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path: root/security/selinux/ss/ebitmap.h
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2006-12-02NetLabel: convert to an extensibile/sparse category bitmapPaul Moore
The original NetLabel category bitmap was a straight char bitmap which worked fine for the initial release as it only supported 240 bits due to limitations in the CIPSO restricted bitmap tag (tag type 0x01). This patch converts that straight char bitmap into an extensibile/sparse bitmap in order to lay the foundation for other CIPSO tag types and protocols. This patch also has a nice side effect in that all of the security attributes passed by NetLabel into the LSM are now in a format which is in the host's native byte/bit ordering which makes the LSM specific code much simpler; look at the changes in security/selinux/ss/ebitmap.c as an example. Signed-off-by: Paul Moore <paul.moore@hp.com> Signed-off-by: James Morris <jmorris@namei.org>
2006-09-22[NetLabel]: SELinux supportVenkat Yekkirala
Add NetLabel support to the SELinux LSM and modify the socket_post_create() LSM hook to return an error code. The most significant part of this patch is the addition of NetLabel hooks into the following SELinux LSM hooks: * selinux_file_permission() * selinux_socket_sendmsg() * selinux_socket_post_create() * selinux_socket_sock_rcv_skb() * selinux_socket_getpeersec_stream() * selinux_socket_getpeersec_dgram() * selinux_sock_graft() * selinux_inet_conn_request() The basic reasoning behind this patch is that outgoing packets are "NetLabel'd" by labeling their socket and the NetLabel security attributes are checked via the additional hook in selinux_socket_sock_rcv_skb(). NetLabel itself is only a labeling mechanism, similar to filesystem extended attributes, it is up to the SELinux enforcement mechanism to perform the actual access checks. In addition to the changes outlined above this patch also includes some changes to the extended bitmap (ebitmap) and multi-level security (mls) code to import and export SELinux TE/MLS attributes into and out of NetLabel. Signed-off-by: Paul Moore <paul.moore@hp.com> Signed-off-by: David S. Miller <davem@davemloft.net>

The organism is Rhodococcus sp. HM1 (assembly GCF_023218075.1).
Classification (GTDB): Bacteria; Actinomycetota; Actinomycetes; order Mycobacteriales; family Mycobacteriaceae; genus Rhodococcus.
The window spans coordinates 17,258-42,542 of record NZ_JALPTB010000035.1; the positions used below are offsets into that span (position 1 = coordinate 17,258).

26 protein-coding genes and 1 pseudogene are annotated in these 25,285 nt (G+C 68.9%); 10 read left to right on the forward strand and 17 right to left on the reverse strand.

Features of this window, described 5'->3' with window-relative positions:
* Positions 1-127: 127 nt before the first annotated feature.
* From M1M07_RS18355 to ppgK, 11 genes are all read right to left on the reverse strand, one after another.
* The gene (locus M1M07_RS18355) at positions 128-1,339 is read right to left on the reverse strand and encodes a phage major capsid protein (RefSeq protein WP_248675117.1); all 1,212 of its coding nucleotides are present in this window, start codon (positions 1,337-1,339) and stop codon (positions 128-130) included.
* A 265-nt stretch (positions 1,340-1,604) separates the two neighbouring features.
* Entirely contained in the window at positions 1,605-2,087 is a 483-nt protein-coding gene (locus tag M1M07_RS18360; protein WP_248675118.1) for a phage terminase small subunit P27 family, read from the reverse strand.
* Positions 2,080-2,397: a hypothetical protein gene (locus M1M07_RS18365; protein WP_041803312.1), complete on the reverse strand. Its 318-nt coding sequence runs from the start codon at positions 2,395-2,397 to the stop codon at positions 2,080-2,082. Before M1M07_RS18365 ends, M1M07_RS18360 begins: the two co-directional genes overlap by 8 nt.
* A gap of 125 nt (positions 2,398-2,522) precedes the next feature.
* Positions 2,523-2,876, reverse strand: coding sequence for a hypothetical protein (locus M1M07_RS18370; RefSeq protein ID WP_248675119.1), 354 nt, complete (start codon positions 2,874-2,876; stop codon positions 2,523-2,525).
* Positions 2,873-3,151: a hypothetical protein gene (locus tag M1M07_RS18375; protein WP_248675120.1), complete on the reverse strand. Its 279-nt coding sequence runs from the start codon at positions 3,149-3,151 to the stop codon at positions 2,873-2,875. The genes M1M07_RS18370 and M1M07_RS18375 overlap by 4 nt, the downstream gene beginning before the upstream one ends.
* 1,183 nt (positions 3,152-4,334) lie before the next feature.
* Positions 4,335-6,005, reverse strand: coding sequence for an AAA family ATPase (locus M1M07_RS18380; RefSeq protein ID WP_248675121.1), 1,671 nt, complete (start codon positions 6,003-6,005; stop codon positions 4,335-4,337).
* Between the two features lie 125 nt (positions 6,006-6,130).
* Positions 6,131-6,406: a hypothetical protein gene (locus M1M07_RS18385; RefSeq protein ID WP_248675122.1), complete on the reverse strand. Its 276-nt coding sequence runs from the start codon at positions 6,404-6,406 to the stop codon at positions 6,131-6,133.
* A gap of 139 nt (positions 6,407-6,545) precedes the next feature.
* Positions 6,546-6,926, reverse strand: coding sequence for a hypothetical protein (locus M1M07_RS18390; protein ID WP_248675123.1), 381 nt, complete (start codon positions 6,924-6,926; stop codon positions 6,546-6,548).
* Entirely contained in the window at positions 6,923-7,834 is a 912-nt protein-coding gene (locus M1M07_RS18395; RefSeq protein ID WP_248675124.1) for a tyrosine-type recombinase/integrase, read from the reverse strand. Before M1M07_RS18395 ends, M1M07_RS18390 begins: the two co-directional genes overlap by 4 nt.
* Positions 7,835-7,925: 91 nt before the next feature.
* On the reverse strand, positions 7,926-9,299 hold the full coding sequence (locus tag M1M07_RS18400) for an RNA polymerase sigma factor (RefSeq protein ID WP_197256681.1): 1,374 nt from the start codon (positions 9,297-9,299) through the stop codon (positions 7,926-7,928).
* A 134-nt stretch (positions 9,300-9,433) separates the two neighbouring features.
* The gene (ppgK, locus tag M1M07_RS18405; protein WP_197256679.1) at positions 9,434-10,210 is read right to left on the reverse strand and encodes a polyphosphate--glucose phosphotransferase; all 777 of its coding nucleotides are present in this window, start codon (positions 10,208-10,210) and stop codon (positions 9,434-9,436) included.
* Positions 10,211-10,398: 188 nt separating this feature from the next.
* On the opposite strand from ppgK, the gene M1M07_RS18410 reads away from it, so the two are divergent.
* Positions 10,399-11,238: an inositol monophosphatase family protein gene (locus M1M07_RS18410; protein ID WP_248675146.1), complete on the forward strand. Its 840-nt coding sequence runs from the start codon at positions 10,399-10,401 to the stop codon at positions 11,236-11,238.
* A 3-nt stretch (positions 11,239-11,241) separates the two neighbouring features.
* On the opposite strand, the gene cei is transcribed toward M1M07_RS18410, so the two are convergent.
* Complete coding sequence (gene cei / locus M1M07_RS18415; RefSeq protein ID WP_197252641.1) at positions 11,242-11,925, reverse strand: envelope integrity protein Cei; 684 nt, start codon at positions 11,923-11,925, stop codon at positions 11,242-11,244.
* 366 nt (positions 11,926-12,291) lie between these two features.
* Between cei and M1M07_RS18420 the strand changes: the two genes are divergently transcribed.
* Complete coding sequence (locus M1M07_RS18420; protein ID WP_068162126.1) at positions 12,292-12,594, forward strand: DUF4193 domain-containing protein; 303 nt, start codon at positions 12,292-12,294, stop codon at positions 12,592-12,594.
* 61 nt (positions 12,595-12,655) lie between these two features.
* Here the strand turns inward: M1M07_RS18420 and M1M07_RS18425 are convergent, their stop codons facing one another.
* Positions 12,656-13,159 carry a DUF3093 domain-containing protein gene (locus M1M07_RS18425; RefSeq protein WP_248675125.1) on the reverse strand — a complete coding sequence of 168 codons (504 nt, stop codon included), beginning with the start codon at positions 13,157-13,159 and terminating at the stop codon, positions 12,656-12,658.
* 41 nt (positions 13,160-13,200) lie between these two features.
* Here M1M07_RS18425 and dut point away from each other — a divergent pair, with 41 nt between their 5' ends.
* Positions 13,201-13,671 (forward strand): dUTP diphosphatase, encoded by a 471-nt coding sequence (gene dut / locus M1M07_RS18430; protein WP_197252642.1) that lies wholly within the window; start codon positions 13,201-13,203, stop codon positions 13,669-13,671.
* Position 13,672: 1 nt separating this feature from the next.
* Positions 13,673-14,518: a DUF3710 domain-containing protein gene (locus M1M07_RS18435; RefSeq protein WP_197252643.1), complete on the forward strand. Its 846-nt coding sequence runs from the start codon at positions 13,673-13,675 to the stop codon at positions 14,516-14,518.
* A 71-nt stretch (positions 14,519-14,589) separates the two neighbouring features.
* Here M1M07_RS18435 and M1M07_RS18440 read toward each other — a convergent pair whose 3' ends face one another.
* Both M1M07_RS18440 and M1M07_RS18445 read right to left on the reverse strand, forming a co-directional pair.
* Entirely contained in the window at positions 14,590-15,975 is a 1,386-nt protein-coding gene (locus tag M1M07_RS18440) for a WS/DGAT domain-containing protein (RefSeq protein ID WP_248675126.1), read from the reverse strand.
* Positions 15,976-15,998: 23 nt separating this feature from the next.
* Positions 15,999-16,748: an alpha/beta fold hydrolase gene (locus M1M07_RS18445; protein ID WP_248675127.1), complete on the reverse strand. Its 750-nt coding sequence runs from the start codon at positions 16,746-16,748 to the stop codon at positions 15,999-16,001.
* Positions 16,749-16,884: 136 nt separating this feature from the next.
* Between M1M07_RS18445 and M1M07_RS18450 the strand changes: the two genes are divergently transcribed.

2005-09-05[PATCH] selinux: Reduce memory use by avtabStephen Smalley
This patch improves memory use by SELinux by both reducing the avtab node size and reducing the number of avtab nodes. The memory savings are substantial, e.g. on a 64-bit system after boot, James Morris reported the following data for the targeted and strict policies: #objs objsize kernmem Targeted: Before: 237888 40 9.1MB After: 19968 24 468KB Strict: Before: 571680 40 21.81MB After: 221052 24 5.06MB The improvement in memory use comes at a cost in the speed of security server computations of access vectors, but these computations are only required on AVC cache misses, and performance measurements by James Morris using a number of benchmarks have shown that the change does not cause any significant degradation. Note that a rebuilt policy via an updated policy toolchain (libsepol/checkpolicy) is required in order to gain the full benefits of this patch, although some memory savings benefits are immediately applied even to older policies (in particular, the reduction in avtab node size). Sources for the updated toolchain are presently available from the sourceforge CVS tree (http://sourceforge.net/cvs/?group_id=21266), and tarballs are available from http://www.flux.utah.edu/~sds. Signed-off-by: Stephen Smalley <sds@tycho.nsa.gov> Signed-off-by: James Morris <jmorris@namei.org> Signed-off-by: Andrew Morton <akpm@osdl.org> Signed-off-by: Linus Torvalds <torvalds@osdl.org>
2005-04-16Linux-2.6.12-rc2v2.6.12-rc2Linus Torvalds
Initial git repository build. I'm not bothering with the full history, even though we have it. We can create a separate "historical" git archive of that later if we want to, and in the meantime it's about 3.2GB when imported into git - space that would just make the early git days unnecessarily complicated, when we don't have a lot of good infrastructure for it. Let it rip!